Carpenter, John R. “Three Polish Poets, Two Nobel Prizes.” Kenyon Review 20, no. 1 (1998): 148-156. Compares Talking to My Body with translations of the verses of two other Polish poets, Facing the River: New Poems (1995), by Czesaw Miosz, and Sounds, Feelings, Thoughts: Seventy Poems by Wisawa Szymborska (1981).
Hacht, Anne-Marie, ed. Poetry for Students. Vol. 21. Detroit: Thomson/Gale, 2005. Contains an analysis of Swir’s “Maternity,” as well as context and criticism.
Jason, Philip K., ed. Masterplots II: Poetry Series. Rev. ed. Pasadena, Calif.: Salem Press, 2002. Contains an in-depth analysis of the poem “I Wash the Shirt.”
Levine, Madeline. Review of Happy as a Dog’s Tail, by Anna Swir. Partisan Review 57, no. 1 (1990): 145-150. Places Swir in context by discussing other contemporary Polish poets, including Miosz and Adam Zagajewski, while commenting on questions of feminism and the mediation of the body in her work.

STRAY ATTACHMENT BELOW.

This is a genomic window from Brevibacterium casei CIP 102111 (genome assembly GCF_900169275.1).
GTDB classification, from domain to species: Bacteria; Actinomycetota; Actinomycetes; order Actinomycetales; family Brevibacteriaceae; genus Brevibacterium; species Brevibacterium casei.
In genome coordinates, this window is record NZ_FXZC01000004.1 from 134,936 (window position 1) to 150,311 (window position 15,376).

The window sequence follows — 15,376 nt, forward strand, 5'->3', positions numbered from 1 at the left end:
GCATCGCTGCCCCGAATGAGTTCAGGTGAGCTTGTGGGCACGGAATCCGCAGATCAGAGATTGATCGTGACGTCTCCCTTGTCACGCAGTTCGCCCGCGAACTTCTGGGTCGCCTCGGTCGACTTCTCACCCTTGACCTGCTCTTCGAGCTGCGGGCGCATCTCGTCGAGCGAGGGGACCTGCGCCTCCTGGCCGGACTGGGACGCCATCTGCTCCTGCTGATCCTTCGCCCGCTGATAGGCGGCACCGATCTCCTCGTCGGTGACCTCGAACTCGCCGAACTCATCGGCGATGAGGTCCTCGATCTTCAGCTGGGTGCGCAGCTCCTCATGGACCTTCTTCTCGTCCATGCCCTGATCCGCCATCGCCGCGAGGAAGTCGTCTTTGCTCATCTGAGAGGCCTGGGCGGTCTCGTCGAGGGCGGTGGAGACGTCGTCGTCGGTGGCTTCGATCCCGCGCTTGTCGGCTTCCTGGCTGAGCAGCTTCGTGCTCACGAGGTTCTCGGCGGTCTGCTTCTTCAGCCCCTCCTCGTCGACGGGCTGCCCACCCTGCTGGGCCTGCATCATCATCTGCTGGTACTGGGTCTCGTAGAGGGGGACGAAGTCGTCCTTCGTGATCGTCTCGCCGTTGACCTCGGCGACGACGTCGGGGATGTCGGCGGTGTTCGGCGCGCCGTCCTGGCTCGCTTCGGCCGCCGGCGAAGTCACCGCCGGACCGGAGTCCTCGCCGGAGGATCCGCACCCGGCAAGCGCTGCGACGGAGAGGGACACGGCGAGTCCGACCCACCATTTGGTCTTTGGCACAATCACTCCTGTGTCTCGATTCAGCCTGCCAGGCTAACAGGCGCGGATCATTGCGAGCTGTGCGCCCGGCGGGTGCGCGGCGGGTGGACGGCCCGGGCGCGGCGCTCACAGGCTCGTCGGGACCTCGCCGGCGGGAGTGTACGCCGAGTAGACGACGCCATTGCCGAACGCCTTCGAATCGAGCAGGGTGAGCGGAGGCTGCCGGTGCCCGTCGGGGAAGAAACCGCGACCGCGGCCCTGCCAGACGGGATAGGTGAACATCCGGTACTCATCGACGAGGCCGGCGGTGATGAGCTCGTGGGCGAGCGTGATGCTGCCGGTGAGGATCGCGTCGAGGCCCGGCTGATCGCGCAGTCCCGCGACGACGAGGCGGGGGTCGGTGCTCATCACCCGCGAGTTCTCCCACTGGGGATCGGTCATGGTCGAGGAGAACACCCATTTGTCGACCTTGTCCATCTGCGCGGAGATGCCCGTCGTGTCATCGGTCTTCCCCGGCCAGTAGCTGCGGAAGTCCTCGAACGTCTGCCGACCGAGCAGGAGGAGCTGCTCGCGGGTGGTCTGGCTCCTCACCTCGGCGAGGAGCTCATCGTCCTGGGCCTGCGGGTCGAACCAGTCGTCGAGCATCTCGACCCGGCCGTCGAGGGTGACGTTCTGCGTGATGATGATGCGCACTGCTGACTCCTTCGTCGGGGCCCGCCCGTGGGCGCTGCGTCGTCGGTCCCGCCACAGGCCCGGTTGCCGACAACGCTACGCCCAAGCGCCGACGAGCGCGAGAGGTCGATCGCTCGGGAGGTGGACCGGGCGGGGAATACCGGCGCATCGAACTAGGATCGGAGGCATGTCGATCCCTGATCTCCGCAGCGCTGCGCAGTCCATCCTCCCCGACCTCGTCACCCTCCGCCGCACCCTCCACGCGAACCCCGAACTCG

Miosz, Czesaw. “A Body of Work.” Threepenny Review 6 (1985): 4-5. This short biography touches on some thematic considerations of Swir’s work and discloses Miosz’s rationale in deciding to translate Swir’s poetry. An adapted version of this essay was reprinted as the introduction to Happy as a Dog’s Tail, and was rewritten and used as the introduction of Talking to My Body.
Miosz, Czesaw, and Leonard Nathan. “A Dialogue on the Poetry of Anna Swir.” Trafika 2 (1994): 193-200. Two of Swir’s translators discuss the poems, including issues regarding the poet’s conception of the body, her dissimilarity to other international poets, and her reception in the United States. An expanded version of this conversation was included as the afterword to Happy as a Dog’s Tail and a slightly edited version as the afterword to Talking to My Body.